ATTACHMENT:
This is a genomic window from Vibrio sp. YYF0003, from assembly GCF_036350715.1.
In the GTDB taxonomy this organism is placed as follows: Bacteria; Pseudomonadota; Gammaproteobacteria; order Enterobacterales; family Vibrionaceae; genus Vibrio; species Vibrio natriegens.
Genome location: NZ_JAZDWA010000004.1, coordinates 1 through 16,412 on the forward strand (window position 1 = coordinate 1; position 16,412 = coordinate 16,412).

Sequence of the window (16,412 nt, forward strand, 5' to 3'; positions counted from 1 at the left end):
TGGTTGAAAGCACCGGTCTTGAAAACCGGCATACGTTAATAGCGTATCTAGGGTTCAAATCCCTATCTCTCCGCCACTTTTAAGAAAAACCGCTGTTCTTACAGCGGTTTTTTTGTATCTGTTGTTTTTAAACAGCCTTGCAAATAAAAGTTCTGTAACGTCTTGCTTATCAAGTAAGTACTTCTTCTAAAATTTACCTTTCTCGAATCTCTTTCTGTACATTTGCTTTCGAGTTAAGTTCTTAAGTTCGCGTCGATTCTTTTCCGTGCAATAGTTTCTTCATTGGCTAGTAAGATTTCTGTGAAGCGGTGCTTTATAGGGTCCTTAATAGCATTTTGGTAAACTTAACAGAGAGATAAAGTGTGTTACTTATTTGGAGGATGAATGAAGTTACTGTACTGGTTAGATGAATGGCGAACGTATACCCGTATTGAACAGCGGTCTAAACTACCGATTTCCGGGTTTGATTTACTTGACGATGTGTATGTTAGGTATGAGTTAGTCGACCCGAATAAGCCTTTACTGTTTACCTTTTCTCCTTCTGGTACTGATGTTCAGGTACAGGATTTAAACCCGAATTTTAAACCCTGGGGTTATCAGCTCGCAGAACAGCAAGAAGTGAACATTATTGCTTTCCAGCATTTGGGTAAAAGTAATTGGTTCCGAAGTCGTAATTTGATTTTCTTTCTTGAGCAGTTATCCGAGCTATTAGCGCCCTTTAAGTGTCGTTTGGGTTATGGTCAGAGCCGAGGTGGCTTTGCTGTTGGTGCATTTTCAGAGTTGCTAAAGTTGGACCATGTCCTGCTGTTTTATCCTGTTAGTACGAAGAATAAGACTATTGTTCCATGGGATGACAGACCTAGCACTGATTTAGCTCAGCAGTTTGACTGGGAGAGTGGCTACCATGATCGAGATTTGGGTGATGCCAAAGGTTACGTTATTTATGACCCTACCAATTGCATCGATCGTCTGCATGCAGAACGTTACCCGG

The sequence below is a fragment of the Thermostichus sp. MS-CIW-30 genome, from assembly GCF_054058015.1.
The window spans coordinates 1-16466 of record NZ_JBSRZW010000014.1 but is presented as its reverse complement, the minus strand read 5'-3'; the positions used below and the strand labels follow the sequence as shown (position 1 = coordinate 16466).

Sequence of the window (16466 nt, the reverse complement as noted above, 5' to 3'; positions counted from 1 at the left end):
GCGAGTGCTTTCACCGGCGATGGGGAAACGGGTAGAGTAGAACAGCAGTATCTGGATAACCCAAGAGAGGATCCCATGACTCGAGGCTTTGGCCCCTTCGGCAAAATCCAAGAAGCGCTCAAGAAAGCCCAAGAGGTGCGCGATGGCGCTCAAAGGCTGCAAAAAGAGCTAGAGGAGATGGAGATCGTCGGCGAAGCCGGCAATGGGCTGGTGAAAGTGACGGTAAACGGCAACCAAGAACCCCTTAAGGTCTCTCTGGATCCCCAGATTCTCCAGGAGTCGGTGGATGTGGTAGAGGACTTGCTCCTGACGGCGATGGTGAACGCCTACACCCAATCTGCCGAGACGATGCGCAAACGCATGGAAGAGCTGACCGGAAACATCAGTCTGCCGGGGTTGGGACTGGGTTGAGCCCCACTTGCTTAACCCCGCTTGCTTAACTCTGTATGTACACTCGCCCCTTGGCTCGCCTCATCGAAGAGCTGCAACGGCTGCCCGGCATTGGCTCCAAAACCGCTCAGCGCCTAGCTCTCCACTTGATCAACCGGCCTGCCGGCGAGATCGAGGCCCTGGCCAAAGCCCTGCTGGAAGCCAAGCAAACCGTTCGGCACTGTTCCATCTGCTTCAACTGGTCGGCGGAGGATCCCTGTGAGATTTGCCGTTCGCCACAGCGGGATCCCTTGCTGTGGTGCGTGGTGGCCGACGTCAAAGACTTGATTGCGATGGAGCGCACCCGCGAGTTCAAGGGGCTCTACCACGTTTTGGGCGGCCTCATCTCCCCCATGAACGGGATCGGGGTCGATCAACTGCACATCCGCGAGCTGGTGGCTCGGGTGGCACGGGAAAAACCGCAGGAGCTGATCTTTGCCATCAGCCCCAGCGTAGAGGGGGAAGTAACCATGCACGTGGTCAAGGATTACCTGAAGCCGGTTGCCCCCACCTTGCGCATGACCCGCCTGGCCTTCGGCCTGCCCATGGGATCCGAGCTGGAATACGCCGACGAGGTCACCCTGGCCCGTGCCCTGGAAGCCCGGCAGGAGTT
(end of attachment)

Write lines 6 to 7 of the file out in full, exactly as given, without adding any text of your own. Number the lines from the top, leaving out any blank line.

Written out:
The sequence below is a fragment of the Thermostichus sp. MS-CIW-30 genome, from assembly GCF_054058015.1.
The window spans coordinates 1-16466 of record NZ_JBSRZW010000014.1 but is presented as its reverse complement, the minus strand read 5'-3'; the positions used below and the strand labels follow the sequence as shown (position 1 = coordinate 16466).